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Adam Bede

during Mr. Poyser's speech, but it was too feeble to nullify the pleasure he felt in
being praised. Did he not deserve what was said of him on the whole? If there
was something in his conduct that Poyser wouldn't have liked if he had known it,
why, no man's conduct will bear too close an inspection; and Poyser was not
likely to know it; and, after all, what had he done? Gone a little too far, perhaps,
in flirtation, but another man in his place would have acted much worse; and no
harm would come--no harm should come, for the next time he was alone with
Hetty, he would explain to her that she must not think seriously of him or of what
had passed. It was necessary to Arthur, you perceive, to be satisfied with
himself. Uncomfortable thoughts must be got rid of by good intentions for the
future, which can be formed so rapidly that he had time to be uncomfortable and
to become easy again before Mr. Poyser's slow speech was finished, and when it
was time for him to speak he was quite light-hearted.
"I thank you all, my good friends and neighbours," Arthur said, "for the good
opinion of me, and the kind feelings towards me which Mr. Poyser has been
expressing on your behalf and on his own, and it will always be my heartiest wish
to deserve them. In the course of things we may expect that, if I live, I shall one
day or other be your landlord; indeed, it is on the ground of that expectation that
my grandfather has wished me to celebrate this day and to come among you
now; and I look forward to this position, not merely as one of power and pleasure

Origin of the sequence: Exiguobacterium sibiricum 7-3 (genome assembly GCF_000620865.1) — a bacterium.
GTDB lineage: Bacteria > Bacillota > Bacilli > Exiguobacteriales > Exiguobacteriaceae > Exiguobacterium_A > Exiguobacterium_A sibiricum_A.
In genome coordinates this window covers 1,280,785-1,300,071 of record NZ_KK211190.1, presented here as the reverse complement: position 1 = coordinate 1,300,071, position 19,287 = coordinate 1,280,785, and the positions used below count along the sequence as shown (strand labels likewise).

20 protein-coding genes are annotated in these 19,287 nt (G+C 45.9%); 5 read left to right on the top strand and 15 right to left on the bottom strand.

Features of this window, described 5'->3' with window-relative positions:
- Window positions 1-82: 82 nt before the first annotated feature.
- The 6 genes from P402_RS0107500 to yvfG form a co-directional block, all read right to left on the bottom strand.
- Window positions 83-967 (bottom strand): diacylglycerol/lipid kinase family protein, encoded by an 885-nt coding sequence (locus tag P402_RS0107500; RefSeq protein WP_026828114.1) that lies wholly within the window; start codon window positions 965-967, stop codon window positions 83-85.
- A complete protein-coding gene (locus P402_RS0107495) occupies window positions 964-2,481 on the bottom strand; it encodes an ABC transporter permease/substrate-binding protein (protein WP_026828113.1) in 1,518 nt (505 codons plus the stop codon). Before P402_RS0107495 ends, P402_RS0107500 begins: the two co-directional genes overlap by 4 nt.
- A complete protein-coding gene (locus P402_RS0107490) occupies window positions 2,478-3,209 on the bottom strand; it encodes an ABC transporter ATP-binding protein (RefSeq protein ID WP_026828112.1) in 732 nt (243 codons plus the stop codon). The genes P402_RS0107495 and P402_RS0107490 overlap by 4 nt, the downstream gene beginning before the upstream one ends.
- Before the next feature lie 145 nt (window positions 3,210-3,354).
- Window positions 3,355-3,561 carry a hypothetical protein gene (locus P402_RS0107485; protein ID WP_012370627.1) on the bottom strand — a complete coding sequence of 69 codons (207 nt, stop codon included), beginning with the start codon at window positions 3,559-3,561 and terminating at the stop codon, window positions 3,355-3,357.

for myself, but as a means of benefiting my neighbours. It hardly becomes so
young a man as I am to talk much about farming to you, who are most of you so
much older, and are men of experience; still, I have interested myself a good
deal in such matters, and learned as much about them as my opportunities have
allowed; and when the course of events shall place the estate in my hands, it will
be my first desire to afford my tenants all the encouragement a landlord can give
them, in improving their land and trying to bring about a better practice of
husbandry. It will be my wish to be looked on by all my deserving tenants as their
best friend, and nothing would make me so happy as to be able to respect every
man on the estate, and to be respected by him in return. It is not my place at
present to enter into particulars; I only meet your good hopes concerning me by
telling you that my own hopes correspond to them-- that what you expect from
me I desire to fulfil; and I am quite of Mr. Poyser's opinion, that when a man has
said what he means, he had better stop. But the pleasure I feel in having my own
health drunk by you would not be perfect if we did not drink the health of my
grandfather, who has filled the place of both parents to me. I will say no more,
until you have joined me in drinking his health on a day when he has wished me
to appear among you as the future representative of his name and family."
Perhaps there was no one present except Mr. Irwine who thoroughly understood
and approved Arthur's graceful mode of proposing his grandfather's health. The
farmers thought the young squire knew well enough that they hated the old
squire, and Mrs. Poyser said, "he'd better not ha' stirred a kettle o' sour broth."
The bucolic mind does not readily apprehend the refinements of good taste. But
the toast could not be rejected and when it had been drunk, Arthur said, "I thank
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